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Jack the Moneymaker
Places to Go

The best reminder of Jack O'Newbury's benefaction in the town is St. Nicholas' Parish Church. It is a fine perpendicular building of huge proportions built, with money given by Jack and his son, between about 1500 and 1532. It stands on the west side of Newbury's main street, Northbrook Street, just at the point where it changes to Bartholomew Street. You can't really miss it. Jack's memorial brass is inside, attached to the wall beneath the great tower. It shows him dressed in a long fur-lined cloak of the time, with a belt and, of course, a money-purse. Alice stands alongside him, with their two sons and one daughter below. He also features in the "Good Shepherd Window" which is the second one as you head east from the south door; and his monogram appears twelve times on the roof bosses.

Much more personal than the church, however, is 'Jack O'Newbury's House' which stands on the opposite side of the road a bit further down Northbrook Street. Unfortunately only one gable end survives, but it is a beautiful example of 16th century brick and timber domestic architecture. The upper storey retains its superb oriel window and you can easily imagine Alice leaning out of it laughing at Jack stuck outside down below. The main facade of the building is now shops, but once it spread all the way back to Victoria Park. It is easily found just off Northbrook Street in little Marsh Lane. A large sign announces that you have found the right spot.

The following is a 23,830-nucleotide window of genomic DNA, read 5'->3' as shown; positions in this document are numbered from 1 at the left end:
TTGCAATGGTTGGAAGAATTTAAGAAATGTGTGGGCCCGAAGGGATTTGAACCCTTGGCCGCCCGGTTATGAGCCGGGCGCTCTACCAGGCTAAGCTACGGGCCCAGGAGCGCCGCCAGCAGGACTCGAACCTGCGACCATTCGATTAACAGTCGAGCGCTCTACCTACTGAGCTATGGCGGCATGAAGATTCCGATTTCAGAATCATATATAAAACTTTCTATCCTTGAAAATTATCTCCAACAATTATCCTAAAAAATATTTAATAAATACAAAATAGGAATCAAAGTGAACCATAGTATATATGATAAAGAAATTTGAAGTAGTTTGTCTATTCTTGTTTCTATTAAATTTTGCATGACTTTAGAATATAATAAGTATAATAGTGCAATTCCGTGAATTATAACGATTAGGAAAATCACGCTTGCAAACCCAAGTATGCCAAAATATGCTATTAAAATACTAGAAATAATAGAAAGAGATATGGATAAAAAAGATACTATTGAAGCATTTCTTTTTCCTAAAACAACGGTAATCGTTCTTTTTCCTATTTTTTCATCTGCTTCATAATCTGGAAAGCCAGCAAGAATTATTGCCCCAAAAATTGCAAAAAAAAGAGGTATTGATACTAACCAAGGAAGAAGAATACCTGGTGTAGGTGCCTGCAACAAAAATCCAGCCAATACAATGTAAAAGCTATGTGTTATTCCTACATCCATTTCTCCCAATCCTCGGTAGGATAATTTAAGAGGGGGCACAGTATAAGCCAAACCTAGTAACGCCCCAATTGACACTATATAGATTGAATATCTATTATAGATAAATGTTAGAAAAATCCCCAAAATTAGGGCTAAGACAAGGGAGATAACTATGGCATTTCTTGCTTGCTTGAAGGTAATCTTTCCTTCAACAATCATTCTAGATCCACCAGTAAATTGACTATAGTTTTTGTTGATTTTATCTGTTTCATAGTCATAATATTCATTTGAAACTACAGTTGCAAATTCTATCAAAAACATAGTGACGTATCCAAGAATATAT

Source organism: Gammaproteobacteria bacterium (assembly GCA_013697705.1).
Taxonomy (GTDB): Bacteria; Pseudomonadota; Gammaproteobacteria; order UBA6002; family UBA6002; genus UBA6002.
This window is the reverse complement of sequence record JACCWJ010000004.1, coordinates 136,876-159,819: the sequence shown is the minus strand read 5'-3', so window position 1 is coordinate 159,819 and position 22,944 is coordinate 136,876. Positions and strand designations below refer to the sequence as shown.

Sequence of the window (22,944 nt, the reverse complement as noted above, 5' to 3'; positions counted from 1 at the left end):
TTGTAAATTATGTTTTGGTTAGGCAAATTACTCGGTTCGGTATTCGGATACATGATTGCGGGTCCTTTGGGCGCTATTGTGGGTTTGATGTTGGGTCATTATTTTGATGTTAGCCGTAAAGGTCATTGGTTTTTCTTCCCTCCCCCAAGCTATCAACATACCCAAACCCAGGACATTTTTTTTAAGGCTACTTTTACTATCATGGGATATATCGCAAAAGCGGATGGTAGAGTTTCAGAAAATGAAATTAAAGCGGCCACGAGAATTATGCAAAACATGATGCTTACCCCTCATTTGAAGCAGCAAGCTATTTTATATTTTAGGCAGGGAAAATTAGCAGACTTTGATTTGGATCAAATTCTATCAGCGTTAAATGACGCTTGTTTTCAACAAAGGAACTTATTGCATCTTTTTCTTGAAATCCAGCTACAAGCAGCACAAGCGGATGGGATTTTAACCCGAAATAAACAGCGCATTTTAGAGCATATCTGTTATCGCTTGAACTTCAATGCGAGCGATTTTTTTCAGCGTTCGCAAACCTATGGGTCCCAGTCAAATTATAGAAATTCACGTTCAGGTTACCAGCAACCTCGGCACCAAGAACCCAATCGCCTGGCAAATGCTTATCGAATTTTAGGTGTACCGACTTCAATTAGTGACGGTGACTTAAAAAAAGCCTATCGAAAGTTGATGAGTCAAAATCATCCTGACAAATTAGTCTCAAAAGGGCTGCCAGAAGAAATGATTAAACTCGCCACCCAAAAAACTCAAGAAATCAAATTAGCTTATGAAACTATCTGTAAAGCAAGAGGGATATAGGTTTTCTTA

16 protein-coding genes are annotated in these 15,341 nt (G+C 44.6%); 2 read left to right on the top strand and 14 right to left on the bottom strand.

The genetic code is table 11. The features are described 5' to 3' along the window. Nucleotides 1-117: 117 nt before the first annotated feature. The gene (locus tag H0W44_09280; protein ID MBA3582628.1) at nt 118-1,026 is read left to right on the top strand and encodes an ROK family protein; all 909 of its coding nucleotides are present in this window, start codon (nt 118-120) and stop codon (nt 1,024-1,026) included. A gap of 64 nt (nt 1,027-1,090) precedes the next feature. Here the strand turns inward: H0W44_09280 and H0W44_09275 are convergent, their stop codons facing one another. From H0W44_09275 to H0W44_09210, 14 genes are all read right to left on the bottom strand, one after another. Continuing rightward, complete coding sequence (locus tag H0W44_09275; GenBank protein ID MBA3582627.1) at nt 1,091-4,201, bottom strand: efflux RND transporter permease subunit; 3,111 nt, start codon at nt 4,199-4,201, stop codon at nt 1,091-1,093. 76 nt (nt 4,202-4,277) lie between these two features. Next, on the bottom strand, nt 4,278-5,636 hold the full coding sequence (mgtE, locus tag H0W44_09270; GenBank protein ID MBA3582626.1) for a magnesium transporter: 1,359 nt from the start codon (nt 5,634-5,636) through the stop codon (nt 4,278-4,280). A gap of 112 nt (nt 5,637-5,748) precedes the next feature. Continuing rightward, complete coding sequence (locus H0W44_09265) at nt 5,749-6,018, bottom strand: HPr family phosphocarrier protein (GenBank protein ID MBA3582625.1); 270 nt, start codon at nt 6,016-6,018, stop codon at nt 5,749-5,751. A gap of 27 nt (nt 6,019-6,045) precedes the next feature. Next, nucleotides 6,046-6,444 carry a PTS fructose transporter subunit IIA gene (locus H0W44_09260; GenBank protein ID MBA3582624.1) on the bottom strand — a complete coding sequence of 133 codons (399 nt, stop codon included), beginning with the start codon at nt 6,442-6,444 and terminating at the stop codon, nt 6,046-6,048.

The Litten Chapel where Jack and Alice were married stands at the opposite end of the town in Newtown Road, adjoining the old Grammar School. The chapel was once much larger, but it was reduced in size when the Newtown Road was built in 1825. St. Bartholomew's Hospital is not far away, at the junction with Argyle Road. Opposite this is the medieval Bartholomew Manor which was leased to Jack shortly before he died.

Back to: The Legend of Jack of Newbury
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    Nash Ford Publishing 2001. All Rights Reserved.